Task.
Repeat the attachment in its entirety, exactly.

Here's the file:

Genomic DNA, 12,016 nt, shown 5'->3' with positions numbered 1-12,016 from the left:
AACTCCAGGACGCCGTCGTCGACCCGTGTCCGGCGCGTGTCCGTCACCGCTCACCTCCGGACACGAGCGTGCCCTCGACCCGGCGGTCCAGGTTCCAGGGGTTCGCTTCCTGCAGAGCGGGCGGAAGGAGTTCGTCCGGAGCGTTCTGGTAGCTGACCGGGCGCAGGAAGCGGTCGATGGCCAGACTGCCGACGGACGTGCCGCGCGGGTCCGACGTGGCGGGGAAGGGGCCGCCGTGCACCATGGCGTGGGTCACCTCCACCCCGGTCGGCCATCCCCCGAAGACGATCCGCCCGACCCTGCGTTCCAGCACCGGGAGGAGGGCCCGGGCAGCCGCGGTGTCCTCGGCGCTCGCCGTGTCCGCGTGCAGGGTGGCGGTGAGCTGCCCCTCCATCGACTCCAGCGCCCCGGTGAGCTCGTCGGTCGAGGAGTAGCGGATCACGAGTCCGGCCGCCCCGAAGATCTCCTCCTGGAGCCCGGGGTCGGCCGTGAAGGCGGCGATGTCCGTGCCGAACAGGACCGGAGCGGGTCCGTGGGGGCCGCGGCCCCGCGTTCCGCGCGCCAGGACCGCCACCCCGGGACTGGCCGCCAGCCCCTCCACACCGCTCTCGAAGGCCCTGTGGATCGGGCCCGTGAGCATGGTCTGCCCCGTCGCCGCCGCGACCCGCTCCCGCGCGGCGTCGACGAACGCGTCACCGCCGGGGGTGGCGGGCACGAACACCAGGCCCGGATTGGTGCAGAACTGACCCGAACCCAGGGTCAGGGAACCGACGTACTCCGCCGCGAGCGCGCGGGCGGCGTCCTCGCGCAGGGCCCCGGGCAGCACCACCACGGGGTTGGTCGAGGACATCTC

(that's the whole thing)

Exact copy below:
Genomic DNA, 12,016 nt, shown 5'->3' with positions numbered 1-12,016 from the left:
AACTCCAGGACGCCGTCGTCGACCCGTGTCCGGCGCGTGTCCGTCACCGCTCACCTCCGGACACGAGCGTGCCCTCGACCCGGCGGTCCAGGTTCCAGGGGTTCGCTTCCTGCAGAGCGGGCGGAAGGAGTTCGTCCGGAGCGTTCTGGTAGCTGACCGGGCGCAGGAAGCGGTCGATGGCCAGACTGCCGACGGACGTGCCGCGCGGGTCCGACGTGGCGGGGAAGGGGCCGCCGTGCACCATGGCGTGGGTCACCTCCACCCCGGTCGGCCATCCCCCGAAGACGATCCGCCCGACCCTGCGTTCCAGCACCGGGAGGAGGGCCCGGGCAGCCGCGGTGTCCTCGGCGCTCGCCGTGTCCGCGTGCAGGGTGGCGGTGAGCTGCCCCTCCATCGACTCCAGCGCCCCGGTGAGCTCGTCGGTCGAGGAGTAGCGGATCACGAGTCCGGCCGCCCCGAAGATCTCCTCCTGGAGCCCGGGGTCGGCCGTGAAGGCGGCGATGTCCGTGCCGAACAGGACCGGAGCGGGTCCGTGGGGGCCGCGGCCCCGCGTTCCGCGCGCCAGGACCGCCACCCCGGGACTGGCCGCCAGCCCCTCCACACCGCTCTCGAAGGCCCTGTGGATCGGGCCCGTGAGCATGGTCTGCCCCGTCGCCGCCGCGACCCGCTCCCGCGCGGCGTCGACGAACGCGTCACCGCCGGGGGTGGCGGGCACGAACACCAGGCCCGGATTGGTGCAGAACTGACCCGAACCCAGGGTCAGGGAACCGACGTACTCCGCCGCGAGCGCGCGGGCGGCGTCCTCGCGCAGGGCCCCGGGCAGCACCACCACGGGGTTGGTCGAGGACATCTC